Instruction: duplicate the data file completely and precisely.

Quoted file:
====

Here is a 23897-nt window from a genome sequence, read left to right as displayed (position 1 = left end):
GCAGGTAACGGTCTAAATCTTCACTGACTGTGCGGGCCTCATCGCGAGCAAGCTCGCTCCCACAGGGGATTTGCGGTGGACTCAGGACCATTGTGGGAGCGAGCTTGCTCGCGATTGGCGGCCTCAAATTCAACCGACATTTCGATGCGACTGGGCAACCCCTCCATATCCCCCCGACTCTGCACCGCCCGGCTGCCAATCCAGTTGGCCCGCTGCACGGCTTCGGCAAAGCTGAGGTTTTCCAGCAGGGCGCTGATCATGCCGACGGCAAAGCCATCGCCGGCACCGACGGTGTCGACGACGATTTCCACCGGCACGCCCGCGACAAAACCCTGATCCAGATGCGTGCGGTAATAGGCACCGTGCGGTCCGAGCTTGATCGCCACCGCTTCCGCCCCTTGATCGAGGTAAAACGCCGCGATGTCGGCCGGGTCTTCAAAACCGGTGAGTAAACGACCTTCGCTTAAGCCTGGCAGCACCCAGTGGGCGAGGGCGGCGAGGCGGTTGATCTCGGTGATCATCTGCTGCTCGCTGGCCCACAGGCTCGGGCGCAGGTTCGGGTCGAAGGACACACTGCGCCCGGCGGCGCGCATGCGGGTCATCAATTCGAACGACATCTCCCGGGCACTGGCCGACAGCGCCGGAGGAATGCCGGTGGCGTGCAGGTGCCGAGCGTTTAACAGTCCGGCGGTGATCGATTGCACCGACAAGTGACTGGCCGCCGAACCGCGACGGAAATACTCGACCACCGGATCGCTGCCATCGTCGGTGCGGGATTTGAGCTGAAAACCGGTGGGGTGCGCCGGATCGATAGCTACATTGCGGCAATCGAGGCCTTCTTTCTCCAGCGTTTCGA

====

Here is a 23897-nt window from a genome sequence, read left to right as displayed (position 1 = left end):
GCAGGTAACGGTCTAAATCTTCACTGACTGTGCGGGCCTCATCGCGAGCAAGCTCGCTCCCACAGGGGATTTGCGGTGGACTCAGGACCATTGTGGGAGCGAGCTTGCTCGCGATTGGCGGCCTCAAATTCAACCGACATTTCGATGCGACTGGGCAACCCCTCCATATCCCCCCGACTCTGCACCGCCCGGCTGCCAATCCAGTTGGCCCGCTGCACGGCTTCGGCAAAGCTGAGGTTTTCCAGCAGGGCGCTGATCATGCCGACGGCAAAGCCATCGCCGGCACCGACGGTGTCGACGACGATTTCCACCGGCACGCCCGCGACAAAACCCTGATCCAGATGCGTGCGGTAATAGGCACCGTGCGGTCCGAGCTTGATCGCCACCGCTTCCGCCCCTTGATCGAGGTAAAACGCCGCGATGTCGGCCGGGTCTTCAAAACCGGTGAGTAAACGACCTTCGCTTAAGCCTGGCAGCACCCAGTGGGCGAGGGCGGCGAGGCGGTTGATCTCGGTGATCATCTGCTGCTCGCTGGCCCACAGGCTCGGGCGCAGGTTCGGGTCGAAGGACACACTGCGCCCGGCGGCGCGCATGCGGGTCATCAATTCGAACGACATCTCCCGGGCACTGGCCGACAGCGCCGGAGGAATGCCGGTGGCGTGCAGGTGCCGAGCGTTTAACAGTCCGGCGGTGATCGATTGCACCGACAAGTGACTGGCCGCCGAACCGCGACGGAAATACTCGACCACCGGATCGCTGCCATCGTCGGTGCGGGATTTGAGCTGAAAACCGGTGGGGTGCGCCGGATCGATAGCTACATTGCGGCAATCGAGGCCTTCTTTCTCCAGCGTTTCGA